Salar de Uyuni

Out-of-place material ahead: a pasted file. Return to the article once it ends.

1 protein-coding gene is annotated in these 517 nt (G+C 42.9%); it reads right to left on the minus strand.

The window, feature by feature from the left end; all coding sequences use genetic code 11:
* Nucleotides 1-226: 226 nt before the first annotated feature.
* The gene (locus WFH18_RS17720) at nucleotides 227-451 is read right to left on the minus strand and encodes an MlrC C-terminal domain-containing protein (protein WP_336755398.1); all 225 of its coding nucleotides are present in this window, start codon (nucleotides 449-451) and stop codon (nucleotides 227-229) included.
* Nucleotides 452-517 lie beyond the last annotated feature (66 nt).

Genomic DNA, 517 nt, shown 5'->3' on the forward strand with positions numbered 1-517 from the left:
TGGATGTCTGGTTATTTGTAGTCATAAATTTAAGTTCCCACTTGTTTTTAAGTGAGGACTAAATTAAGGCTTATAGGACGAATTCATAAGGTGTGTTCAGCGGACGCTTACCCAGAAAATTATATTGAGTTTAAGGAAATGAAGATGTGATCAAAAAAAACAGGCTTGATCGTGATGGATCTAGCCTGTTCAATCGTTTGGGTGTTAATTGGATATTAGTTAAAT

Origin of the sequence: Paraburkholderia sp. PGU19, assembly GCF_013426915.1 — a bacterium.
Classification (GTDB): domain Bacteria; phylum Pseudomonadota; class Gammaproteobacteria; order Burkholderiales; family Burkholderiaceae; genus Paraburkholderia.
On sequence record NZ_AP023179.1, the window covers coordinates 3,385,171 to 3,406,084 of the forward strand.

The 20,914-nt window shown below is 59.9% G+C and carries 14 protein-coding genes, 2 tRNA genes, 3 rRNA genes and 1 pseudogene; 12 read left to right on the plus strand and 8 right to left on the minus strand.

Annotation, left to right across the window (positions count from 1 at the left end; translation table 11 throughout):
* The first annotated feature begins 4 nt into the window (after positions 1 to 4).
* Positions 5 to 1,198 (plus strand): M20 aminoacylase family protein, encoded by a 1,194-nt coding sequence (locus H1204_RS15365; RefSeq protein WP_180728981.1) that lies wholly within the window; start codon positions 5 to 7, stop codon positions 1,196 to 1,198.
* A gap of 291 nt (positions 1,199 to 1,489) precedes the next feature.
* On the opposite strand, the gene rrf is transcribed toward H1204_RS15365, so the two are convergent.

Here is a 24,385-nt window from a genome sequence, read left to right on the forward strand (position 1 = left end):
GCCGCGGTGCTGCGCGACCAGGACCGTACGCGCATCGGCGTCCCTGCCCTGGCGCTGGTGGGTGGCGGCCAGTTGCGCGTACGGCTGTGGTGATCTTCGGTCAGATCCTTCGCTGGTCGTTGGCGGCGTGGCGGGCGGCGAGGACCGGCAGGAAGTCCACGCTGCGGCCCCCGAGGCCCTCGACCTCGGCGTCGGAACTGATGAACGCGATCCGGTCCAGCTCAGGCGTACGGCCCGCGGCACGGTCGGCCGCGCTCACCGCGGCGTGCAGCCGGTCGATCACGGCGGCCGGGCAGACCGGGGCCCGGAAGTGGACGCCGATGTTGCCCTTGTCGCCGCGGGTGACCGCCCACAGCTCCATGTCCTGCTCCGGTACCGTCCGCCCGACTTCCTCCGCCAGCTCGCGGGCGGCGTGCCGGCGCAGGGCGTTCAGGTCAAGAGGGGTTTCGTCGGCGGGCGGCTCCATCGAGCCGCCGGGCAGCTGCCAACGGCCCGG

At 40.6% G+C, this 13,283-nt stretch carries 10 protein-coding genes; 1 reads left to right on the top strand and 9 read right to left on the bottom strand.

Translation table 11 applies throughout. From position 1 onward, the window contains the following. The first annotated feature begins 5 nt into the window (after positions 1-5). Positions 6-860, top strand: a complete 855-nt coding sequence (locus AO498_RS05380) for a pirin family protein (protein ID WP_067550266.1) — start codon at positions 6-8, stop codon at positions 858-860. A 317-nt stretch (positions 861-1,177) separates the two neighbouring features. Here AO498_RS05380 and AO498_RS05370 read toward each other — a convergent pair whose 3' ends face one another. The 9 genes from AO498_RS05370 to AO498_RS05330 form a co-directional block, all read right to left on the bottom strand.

Salar de Uyuni is the world's largest salt flat located in Bolivia. It is over twelve thousand square kilometers in area, which makes it the largest salt flat in the world. It also has the distinction of being the highest salt flats in the world at three thousand seven hundred meters above sea level. From a distance the salt flats look like a huge white sea. When there is rain then something magical happens. The salt flats become a mirror of the sky. The origins of the Uyuni go back forty thousand years. Then it made up part of the huge prehistoric Lake Minchin. With time the lake dried up. From a distance it appears like an enormous ocean, still and white. It is thought that the salt flats contains up to ten billion tons. Each year around twenty five thousand tons is taken – all of the salt miners belong to a cooperative which shares the profits. Even though it is extremely isolated, located in the Southwest of the country, the Bolivians encourage tourism to the area. As it is near the crest of the Andes it is on the tourist trail and can be reached without too much difficulty. There are considerable stocks of lithium, which is used in the production of batteries and certain medicine. In terms of a wildlife vacation, it is probably not the best place to visit. However, on the edges of the salt flats you will find the lama. There are three different type of flamingo who visits these lakes and the sight of them flying in is breath-taking. It would seem remiss not to take advantage of the hospitality of the local hotel, which is completely made of salt. As for the furniture inside – likewise.
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